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‘This is still the very beginning of my life’: In conversation with Fenne Lily

Ahead of her upcoming gig at Thekla, epigram catches up with Fenne Lily as she prepares to play her latest album live for the first time.

By Ruby Rogers, Third Year English

Ahead of her upcoming gig at Thekla, epigram catches up with Fenne Lily as she prepares to play her latest album live for the first time.

I want to start by congratulating you on the success of BREACH. It’s very beautiful, and something I’ve been able to relate to on a personal level. If you had to choose a favourite track from the new record, what would it be and why?

Probably Elliot. I mean I’ve only made two albums, but with both of those albums we got most of the way through recording and a song kind of – appeared. For the first record it was Carpark, and then for BREACH, it was Elliot. I wrote it by accident in the Airbnb when we were recording in Chicago. It’s the first song I’d written about someone else’s experience. It’s about my dad, and his dad, and the feeling of inheriting a sense of sadness, which is something I think about quite a lot with my parents. I feel like I’m scared of a lot of the same things they are – I’ve inherited their pain somehow.

Alapathy was the single you chose to lead the project - why was that? How do you decide which track to put out first?

It’s really hard. I have a couple of regrets about the track list. It can change daily. The track you think will hit the hardest is sometimes the one you least expect. Choosing a lead single is hard, but generally speaking, to lead with something that leaves more questions than answers is the way forward. I chose Alapathy as it’s more enthusiastic and rhythmic than what I’ve released in the past.

Was Alapathy a taste for a new direction you were going in?

Yeah, absolutely. I wrote this album in order to play it live; I have a really brilliant band who are way more capable than the parts I write for them. I wanted to switch things up a bit, be a bit more confident. I think I have a tendency to be a lot softer than I need to be because I’m nervous to move out of that space.

Credit: Nicole Loucaides

Throughout BREACH, you explore the sentiment of catharsis – the vulnerability of departing from adolescence into your twenties. After the release, did you experience any feelings of solace after putting these feelings out in the open?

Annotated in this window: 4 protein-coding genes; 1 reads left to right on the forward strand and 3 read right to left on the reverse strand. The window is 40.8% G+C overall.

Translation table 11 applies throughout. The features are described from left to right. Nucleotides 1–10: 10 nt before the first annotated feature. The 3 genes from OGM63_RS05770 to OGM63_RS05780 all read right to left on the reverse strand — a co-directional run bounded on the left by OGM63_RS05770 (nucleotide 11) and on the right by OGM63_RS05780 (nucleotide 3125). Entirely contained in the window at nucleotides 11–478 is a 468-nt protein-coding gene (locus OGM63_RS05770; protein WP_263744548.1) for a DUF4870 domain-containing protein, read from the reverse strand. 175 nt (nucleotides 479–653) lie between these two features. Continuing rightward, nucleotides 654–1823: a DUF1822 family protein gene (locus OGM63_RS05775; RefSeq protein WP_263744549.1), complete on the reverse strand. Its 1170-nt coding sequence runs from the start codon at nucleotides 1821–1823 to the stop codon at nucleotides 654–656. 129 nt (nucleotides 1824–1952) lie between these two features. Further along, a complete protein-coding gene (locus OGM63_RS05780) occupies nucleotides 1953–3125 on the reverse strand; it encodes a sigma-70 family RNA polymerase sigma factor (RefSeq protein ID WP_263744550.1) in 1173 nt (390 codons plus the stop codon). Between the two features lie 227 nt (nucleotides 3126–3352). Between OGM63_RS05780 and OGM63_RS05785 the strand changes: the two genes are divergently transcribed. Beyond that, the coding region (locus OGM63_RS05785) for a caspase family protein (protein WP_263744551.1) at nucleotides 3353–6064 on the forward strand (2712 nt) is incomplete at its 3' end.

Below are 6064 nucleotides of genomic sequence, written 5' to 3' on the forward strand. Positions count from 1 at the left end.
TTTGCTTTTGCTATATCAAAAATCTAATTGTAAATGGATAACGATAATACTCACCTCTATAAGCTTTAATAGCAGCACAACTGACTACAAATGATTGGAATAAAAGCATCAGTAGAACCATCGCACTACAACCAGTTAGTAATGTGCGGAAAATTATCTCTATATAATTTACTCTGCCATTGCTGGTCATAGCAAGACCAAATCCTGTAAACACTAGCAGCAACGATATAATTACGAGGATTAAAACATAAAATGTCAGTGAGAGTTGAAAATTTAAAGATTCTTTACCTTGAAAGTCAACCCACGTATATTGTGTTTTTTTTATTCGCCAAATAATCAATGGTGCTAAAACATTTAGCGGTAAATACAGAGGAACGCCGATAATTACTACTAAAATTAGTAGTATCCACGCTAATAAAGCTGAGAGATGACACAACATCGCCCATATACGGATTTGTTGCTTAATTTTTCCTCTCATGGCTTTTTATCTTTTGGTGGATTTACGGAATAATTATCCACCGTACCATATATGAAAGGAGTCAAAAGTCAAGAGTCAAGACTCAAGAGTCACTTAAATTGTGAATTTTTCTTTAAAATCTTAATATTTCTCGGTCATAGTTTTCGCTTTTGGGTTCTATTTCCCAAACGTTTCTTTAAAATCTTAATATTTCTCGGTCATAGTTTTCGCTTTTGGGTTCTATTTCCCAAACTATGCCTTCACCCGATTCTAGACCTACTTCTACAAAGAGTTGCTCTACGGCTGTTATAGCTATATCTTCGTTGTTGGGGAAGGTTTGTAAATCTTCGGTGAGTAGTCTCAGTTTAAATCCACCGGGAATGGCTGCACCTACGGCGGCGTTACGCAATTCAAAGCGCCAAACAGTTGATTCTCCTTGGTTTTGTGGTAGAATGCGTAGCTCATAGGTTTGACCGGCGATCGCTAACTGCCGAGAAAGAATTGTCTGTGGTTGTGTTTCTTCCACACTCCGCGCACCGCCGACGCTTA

It’s really hard to analyse, because on the one hand, yes. The release of an album to me is the ability to close a door and move on, which is really cathartic and relaxing. At the same time, this album was intended to be played live and I was doing it on my own on Zoom, and that was really sad. So, in some ways I feel like the chapter is unfinished. We’re starting the tour on the 22nd of November, and that is going to be the cathartic chapter-closing that I needed a year ago. I haven’t really had the chance to play these songs with the band. I feel like I’ve changed a lot since I wrote these songs - changed even more since I released them. I’m having to learn how to play them again because I’ve almost slightly moved on; it's like putting myself back in the shoes of my 21-year-old self.

BREACH sees you write more introspectively. Do you think this is a more authentic way of articulating emotions than the way you wrote about love and relationships in 2018’s On Hold?

I mean, it totally depends on the emotion. But yeah, I think. For a long time, I saw my identity as a kind of reflection of how other people saw me, so I knew that for BREACH I wanted to write more about how I saw myself, because I'm with myself more than I'm with other people. I wanted this record to be an exploration of learning: how to be alone but still struggling, the kind of dichotomy of feeling fine when actually, I'm really not.

After using solitude as a source of inspiration, like so many artists during the pandemic, do you think that music written and released during this time will serve as a sort of emotional hallmark?